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#10


A discussion between Kaavous Clayton and Abbott & Barsby at Outpost on 28 July 2005.

Kaavous Clayton: Can you tell me the main themes behind 'The Hot 60'.

Abbott: Aspiration.

Barsby: Collaboration as well I suppose.

KC: You seem to have explored these ideas through book titles, alternative titles for your show and t-shirts with band-names on them. Why have you chosen these devices in particular?

A: Because those are all things we want to do. We're both in bands, we both make art and want to have shows and we both think that we're going to write books one day. Although to be honest I don't think I've got the concentration to write a whole book, doing 20 titles was hard enough.

B: I also see it as an extension of the "that's a good name for a band" conversation that you have in a pub when your with friends. As creative people we tend to imagine things like that, that are either poignant or just funny at the time. I suppose we just took it that one step further.

KC: Or 59 steps further. Do you see any of these ideas as viable projects to continue exploring or are they more like one-liners that have fulfilled their role simply by being brought to people's attention?

B: Some of them are already projects that either Abbott or myself have begun, but with no definite outcome, they're still just ideas. We have had to strip away our usual aesthetic outlook from our individual work to focus on the collaboration as a single project.

A: I'm not sure if things need anything more than just a title to exist. I like the idea of a band or a show or a book or anything else existing as nothing more than an idea, it could ruin it to take the idea any further. I've never seen most of my favourite works of art in real life, but the idea of them has still had an effect, so they exist for me in a kind of transient way, and that's ok.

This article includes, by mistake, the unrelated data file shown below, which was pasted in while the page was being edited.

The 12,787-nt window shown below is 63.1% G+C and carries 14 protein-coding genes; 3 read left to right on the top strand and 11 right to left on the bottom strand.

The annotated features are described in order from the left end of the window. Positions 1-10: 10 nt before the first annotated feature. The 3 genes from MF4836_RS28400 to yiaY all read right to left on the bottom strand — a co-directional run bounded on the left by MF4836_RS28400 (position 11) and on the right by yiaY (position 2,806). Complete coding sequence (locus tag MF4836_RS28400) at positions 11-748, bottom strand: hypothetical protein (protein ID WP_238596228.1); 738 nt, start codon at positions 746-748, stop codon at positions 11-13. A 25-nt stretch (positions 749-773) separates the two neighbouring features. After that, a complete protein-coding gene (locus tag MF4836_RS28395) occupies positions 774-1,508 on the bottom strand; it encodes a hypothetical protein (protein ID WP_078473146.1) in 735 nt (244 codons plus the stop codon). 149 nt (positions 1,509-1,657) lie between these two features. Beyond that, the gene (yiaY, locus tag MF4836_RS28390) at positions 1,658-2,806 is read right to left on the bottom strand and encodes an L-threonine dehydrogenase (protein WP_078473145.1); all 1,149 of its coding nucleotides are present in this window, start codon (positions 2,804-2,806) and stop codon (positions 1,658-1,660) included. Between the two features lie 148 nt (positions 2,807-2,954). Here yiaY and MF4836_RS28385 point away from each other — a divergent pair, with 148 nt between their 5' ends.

KC: Why did you decide to limit yourselves to 60 ideas? Obviously thoughts and ideas are things that continue beyond our control so the idea of limiting this seems quite restrictive.

A: We came up with the title before we knew what it was. We just thought that "The Hot 60" was a good name for something, and then it just kind of evolved in this show.

B: It's also alluding to those "best ever" programs that have saturated prime-time T.V. We seem to need to put everything into an order or a definite list. We could have had more than sixty things in the show but we are still constricted by the size of the space, we had to stop somewhere.

KC: Ideas about collaboration seem to crop up in quite a few of the titles, what is the relevance of collaborating to you?

B: Collaboration is something that I think is very important for artists to experience. I collaborate a lot in my practise and had always wanted to work with Abbott. Collaboration allows you to widen your perspective on the things around you; you end up creating a shared ideology. Inevitably two heads are better than one.

A: I think we all collaborate a lot more than we realise, ideas are passed around and shared within a group of friends or a creative community and that's what collaboration is; it's about sharing ideas. I like the notion that there's 'something in the air' that a group of like-minded people can tune into, and I see that as a kind of collaboration. But maybe that's something I just tell myself to stop feeling guilty about ripping off my friends. I think that by defining a project as a collaboration, like we've done here, you can free your self up to do something that you might not have considered valid before. It's a nice change.

KC: Do you think collaboration can dilute ideas to some extent? For instance if compromises have to be made or ideals or ideas conflict and have to change?

A: I suppose that's possible.

B: That is something that you have to expect. As an individual you have the luxury of doing what you want to do whether it is right or wrong. In a collaborative situation you have somebody to bounce ideas off and therefore ideas will change, hopefully for the better.

A: Maybe we should have called the show 'Hold my hand while I pretend to be an artist'.

KC: That's 61!

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